A - All-American level
B - All-Conference level
C - Average
D - Below average
F - Complete failure
Quarterback - Garrett Gilbert is the Humpty Dumpty of college football right now and his career as a Longhorns might have fallen off the side of DKR last night and broken into a thousand pieces. The scene in the first half on offense when Gilbert was on the field was painful to watch, as he completed as many passes to the other team with inexplicably bad throws as he did to his own teammates. It doesn't matter what happened in 2010, the bottom line is that Gilbert appears incapable of handling the starting role and his play last night was simply unacceptable. There's no reason to beat on the baby seal any longer. The question that remains with Gilbert is whether the King's Men of Texas or some other school will ever be able to put the pieces of Gilbert back together again.
The good news is that Case McCoy came off the bench and served as a very good bus driver for three quarters, completing seven of eight passes for 57 yards and zero turnovers. The downfield passing game was non-existent all night and with McCoy on the field, the Longhorns essentially conceded the idea of a vertical throw. Still, he did a nice job of working the underneath stuff and it was enough to help this team win the game. Meanwhile, David Ash came off the bench and gave the team a few sparks, but it's clear he's a limited player right now and his decision-making (running game included) is a work in progress. Of course, he is a true freshman in his second game. We probably need to remind ourselves of that each week.
The final production from the position was substandard: 12 of 20 for 123 yards and two interceptions, along with 42 yards on 12 carries in the running game. The steady hand that McCoy brought to the table keeps this grade from being at the basement level, but I'm not sure what we learned last night at the position, if anything, outside of the fact that Gilbert isn't the answer. In the long-term, the quarterback position is going to be an issue that might not go away.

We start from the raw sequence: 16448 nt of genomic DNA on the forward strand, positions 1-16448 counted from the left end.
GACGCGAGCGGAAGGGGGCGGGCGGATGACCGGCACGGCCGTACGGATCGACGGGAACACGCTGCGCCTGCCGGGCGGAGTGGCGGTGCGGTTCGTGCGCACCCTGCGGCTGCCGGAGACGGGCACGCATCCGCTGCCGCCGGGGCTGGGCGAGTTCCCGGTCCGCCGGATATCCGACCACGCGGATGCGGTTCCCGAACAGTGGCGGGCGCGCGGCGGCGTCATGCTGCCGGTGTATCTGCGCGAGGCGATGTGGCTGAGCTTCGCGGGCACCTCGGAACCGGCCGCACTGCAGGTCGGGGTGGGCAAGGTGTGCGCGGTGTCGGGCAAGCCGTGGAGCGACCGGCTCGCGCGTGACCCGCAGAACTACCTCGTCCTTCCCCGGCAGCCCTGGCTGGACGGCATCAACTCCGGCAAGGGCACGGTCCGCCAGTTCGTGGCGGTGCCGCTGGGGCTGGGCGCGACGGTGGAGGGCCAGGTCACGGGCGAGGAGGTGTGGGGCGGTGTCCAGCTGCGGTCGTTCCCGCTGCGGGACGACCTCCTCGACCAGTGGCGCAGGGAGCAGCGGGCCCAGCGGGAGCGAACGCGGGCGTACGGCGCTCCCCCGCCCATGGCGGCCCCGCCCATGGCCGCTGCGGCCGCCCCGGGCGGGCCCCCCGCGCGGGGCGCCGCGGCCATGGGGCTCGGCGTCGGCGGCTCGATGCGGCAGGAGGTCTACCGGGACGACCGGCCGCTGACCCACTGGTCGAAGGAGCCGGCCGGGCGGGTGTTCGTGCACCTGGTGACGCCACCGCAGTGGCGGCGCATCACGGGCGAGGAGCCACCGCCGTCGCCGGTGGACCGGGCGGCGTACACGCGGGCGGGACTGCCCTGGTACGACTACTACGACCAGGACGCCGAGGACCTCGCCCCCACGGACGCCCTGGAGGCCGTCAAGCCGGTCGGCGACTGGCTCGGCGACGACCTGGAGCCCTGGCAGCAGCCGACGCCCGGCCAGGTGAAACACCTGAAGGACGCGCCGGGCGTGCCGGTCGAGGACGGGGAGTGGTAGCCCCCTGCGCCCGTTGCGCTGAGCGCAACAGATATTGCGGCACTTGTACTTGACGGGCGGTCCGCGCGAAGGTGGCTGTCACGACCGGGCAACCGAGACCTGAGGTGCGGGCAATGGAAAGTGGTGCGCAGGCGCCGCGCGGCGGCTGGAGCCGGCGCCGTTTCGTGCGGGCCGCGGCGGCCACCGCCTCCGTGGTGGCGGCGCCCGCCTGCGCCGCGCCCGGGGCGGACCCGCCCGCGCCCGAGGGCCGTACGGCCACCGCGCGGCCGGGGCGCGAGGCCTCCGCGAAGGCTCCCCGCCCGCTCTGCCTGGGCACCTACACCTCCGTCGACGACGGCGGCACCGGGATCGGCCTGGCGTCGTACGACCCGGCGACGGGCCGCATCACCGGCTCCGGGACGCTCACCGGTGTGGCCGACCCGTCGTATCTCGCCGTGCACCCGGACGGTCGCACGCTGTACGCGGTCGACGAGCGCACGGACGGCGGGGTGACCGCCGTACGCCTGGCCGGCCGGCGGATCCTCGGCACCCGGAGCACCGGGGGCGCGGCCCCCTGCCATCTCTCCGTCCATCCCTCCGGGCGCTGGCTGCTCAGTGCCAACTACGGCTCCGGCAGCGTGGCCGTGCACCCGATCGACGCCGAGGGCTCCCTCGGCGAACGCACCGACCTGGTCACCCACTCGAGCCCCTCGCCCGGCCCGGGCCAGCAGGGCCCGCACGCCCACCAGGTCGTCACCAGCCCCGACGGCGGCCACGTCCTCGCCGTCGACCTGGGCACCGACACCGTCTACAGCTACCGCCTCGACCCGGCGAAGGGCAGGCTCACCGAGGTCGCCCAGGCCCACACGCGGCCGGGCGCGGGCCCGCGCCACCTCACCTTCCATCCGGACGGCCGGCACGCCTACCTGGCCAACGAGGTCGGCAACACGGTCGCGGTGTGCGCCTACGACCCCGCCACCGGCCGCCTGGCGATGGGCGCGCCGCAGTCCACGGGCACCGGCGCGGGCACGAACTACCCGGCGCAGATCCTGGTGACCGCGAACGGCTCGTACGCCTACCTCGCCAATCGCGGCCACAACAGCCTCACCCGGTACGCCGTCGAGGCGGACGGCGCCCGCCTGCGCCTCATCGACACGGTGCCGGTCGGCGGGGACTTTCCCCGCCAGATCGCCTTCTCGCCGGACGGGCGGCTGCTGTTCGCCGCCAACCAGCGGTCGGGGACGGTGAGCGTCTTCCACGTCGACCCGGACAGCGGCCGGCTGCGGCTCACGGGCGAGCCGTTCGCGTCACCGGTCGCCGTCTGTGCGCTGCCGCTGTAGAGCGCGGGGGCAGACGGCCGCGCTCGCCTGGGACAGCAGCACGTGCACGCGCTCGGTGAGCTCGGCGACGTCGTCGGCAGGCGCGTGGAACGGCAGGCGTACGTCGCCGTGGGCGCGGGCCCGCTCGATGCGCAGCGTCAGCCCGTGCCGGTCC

Running backs - This game was like a repeat from last Saturday against Rice, as Fozzy Whittaker got the start and helped the running game get off to an incredibly slow start (four yards on four carries) before Malcolm Brown came off the bench and took the bull by the horns. After receiving only three first-half carries, Brown jump-started the offense in the second half and finished with a team-high 68 yards on 14 carries. That production includes the final third-down conversion of the night on third and eight, as Brown pulled off one of the best and most important 14-yard runs in quite a few years.
When you mix in the contributions of D. J. Monroe (66 yards on four offensive touches) and Cody Johnson (two touchdowns in short-yardage), you've got a position that had a pretty important night in the context of the win. The final numbers (26 carries for 124 yards and two touchdowns/three receptions for 36 yards) were solid, but in the texture of the game the importance of the results were critical. This group saved the offense's bacon, especially Brown and Monroe.
Wide receivers - Ugh. No position is getting caught up in the mess at quarterbacks as much as this group, but we cannot enable their lackluster play by pinning it all on the quarterbacks. Outside of Jaxon Shipley, there's not another receiver on the roster that has built any confidence with the coaches, which is why Marquise Goodwin was on the field after about five minutes of practice this season. Mike Davis and Darius White were targeted nine times and they finished with one catch for five yards and an unforced fumble that could have only made Matt Nordgren smile. The development of this position has been slow this season and the final numbers reflect the consistency - seven receptions for 57 yards. Shipley gets a B while the rest of the position gets a WTF.
Tight ends- Here's the good news: D.J. Grant caught his first career pass and it came on a critical third down conversion. Also, I thought Grant, Dominique Jones, Darius Terrell and Blaine Irby tried very hard in the running game. Here's the bad news: Although they tried hard, they weren't always effective in the running game and there's virtually little being gained from the position in the rest of the offense. An offense that has limitations at quarterback has to get more from the tight end position and that's not yet happening again this season.
Offensive line -There was nothing wrong with this group in the first half that putting a five-star running back into the game won't help fix. Facing a very strong BYU front seven, I thought this young line did a pretty good damn job for four quarters, even if they didn't completely take control of the line of scrimmage until the third quarter. The pass protection was rock solid, giving up a few pressures on the night, but zero sacks. If I had to give one guy a game ball from this group, it goes to Trey Hopkins this week because he worked at both tackle spots and consistently played won his battles. I think I counted one true bust from him all night. Tray Allen and Paden Kelley (played two series in the fourth quarter at right tackle) were both solid. Meanwhile, I thought the interior play by the three-man tandem of David Snow, Dominic Espinosa and Mason Walters was pretty good, especially in the second half when they started to generate a real surge at the line of scrimmage. When this group wasn't asked to hold its run blocks and additional half second while the back figured it out, it's amazing how much more effective the group looked. Perhaps the performance wasn't a work of art, but it was a huge step forward.